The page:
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NASA selects SpaceX and Starship to send Artemis astronauts to the moon


Looking shiny there, Starship.


Elon Musk/SpaceX

The next humans to visit the surface of the moon will be catching a ride there courtesy of not only NASA, but also Elon Musk and SpaceX.

The space agency announced Friday that it has selected the high-profile rocket and satellite builder to provide the human landing system for its Artemis program, which aims to send the first astronauts to the moon since the end of the Apollo program, including the first woman to step on the lunar surface, later this decade.

SpaceX already has a vehicle in mind and under development for the job. Starship is the next generation spacecraft that has already made some dramatic test flights from the company’s Texas Gulf Coast development facility. So far each high-altitude flight has been followed by an explosive landing phase, but Musk is not deterred.

Starship is designed to transport astronauts to the moon and many more humans to other worlds like Mars, where Musk hopes humanity will expand to become a “multiplanetary species.”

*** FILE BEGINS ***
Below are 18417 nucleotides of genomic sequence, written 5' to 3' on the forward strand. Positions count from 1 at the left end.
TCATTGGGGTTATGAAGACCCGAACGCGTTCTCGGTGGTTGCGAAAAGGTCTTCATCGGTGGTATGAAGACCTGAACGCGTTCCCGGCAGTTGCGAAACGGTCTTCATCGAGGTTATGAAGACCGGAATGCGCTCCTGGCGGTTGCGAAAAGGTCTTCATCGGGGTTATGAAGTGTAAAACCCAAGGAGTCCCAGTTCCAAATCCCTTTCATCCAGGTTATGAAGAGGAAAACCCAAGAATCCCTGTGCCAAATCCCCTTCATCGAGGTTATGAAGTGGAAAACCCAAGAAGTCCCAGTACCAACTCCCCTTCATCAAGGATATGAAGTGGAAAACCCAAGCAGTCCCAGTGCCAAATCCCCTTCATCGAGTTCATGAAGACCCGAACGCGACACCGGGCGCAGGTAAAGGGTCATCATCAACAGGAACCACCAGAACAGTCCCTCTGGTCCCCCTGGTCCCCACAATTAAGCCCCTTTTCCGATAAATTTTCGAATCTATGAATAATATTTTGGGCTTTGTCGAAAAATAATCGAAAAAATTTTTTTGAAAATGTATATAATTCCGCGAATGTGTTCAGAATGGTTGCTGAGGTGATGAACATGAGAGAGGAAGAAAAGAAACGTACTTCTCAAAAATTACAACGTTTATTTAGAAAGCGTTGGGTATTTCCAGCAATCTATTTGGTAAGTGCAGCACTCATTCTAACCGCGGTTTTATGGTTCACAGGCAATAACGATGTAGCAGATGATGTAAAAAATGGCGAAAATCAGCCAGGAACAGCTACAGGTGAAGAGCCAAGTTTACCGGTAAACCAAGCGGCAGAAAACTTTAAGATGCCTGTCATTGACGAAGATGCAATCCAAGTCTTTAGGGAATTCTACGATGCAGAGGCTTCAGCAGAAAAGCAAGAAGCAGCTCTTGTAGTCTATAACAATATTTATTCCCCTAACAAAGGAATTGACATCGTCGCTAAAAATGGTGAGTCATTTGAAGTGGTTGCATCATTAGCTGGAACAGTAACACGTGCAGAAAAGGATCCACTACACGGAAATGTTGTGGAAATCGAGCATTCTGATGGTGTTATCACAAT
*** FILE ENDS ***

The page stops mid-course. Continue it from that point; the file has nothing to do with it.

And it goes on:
SpaceX won the massive NASA contract by bidding $2.9 billion for the job, beating out Jeff Bezos’ Blue Origin and Alabama-based military and space contractor Dynetics.


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In a press conference following the announcement, NASA’s human landing system head Lisa Watkins-Morgan also revealed that SpaceX will need to perform an uncrewed test landing on the moon before taking astronauts there. This is in line with the approach taken with the company’s Crew Dragon that took astronauts to the International Space Station for the first time last year.

NASA had hoped to make awards to two companies in order to make the process competitive, but only had the funding for one, making SpaceX’s low bid attractive.

SpaceX is also further along in the development process than any other company and has long intended to send Starship to the moon and Mars, with or without NASA’s support.

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